Pushed by piracy to embrace on-demand
All industries are resistant to change, so it’s not surprising that Hollywood only grudgingly warmed up to video-on-demand.
“In the old days, and by that I mean 10 years ago, before the Internet changed everything, the model was all about control,” says Arash Amel, research director for IHS Screen Digest. In that traditional approach, distributors stoked consumer demand for movies with heavy marketing, but then limited their availability in windows from theaters to TV.
“But the Internet flipped the old model on its head,” Amel says, by making piracy so easy. “It’s a paradigm shift where studios are having to meet consumer expectations, but at the same time are doing so with a degree of reluctance. Yet it’s becoming core to their strategies. So there are a lot of contradictions at play.”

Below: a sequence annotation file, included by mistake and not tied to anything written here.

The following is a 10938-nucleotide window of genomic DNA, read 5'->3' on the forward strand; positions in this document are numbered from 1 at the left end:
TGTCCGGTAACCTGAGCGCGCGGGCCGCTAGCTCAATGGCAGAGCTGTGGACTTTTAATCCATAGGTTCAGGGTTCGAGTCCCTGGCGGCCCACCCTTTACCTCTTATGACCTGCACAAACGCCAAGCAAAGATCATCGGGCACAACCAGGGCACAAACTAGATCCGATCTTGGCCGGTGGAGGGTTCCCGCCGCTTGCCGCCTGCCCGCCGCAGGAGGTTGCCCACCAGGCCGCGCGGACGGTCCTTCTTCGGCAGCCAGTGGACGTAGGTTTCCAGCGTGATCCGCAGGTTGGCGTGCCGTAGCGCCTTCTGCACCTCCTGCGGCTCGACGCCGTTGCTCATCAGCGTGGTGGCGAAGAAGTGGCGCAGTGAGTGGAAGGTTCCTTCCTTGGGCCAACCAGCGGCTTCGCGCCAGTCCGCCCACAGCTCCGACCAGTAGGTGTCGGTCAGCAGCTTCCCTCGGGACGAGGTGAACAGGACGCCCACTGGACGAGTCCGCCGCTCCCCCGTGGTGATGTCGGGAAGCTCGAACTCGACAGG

Amel says that a big factor in Hollywood overcoming its resistance to VOD is that some of its largest traditional media customers, like Walmart and Apple, have licensed digital rights for services such as iTunes and Vudu.
Nevertheless, chaos continues to reign.
For instance, last week, Universal gave in to pressure from exhibs when it announced it was scrapping plans to make “Tower Heist” available via premium video-on-demand just three weeks after its theatrical release.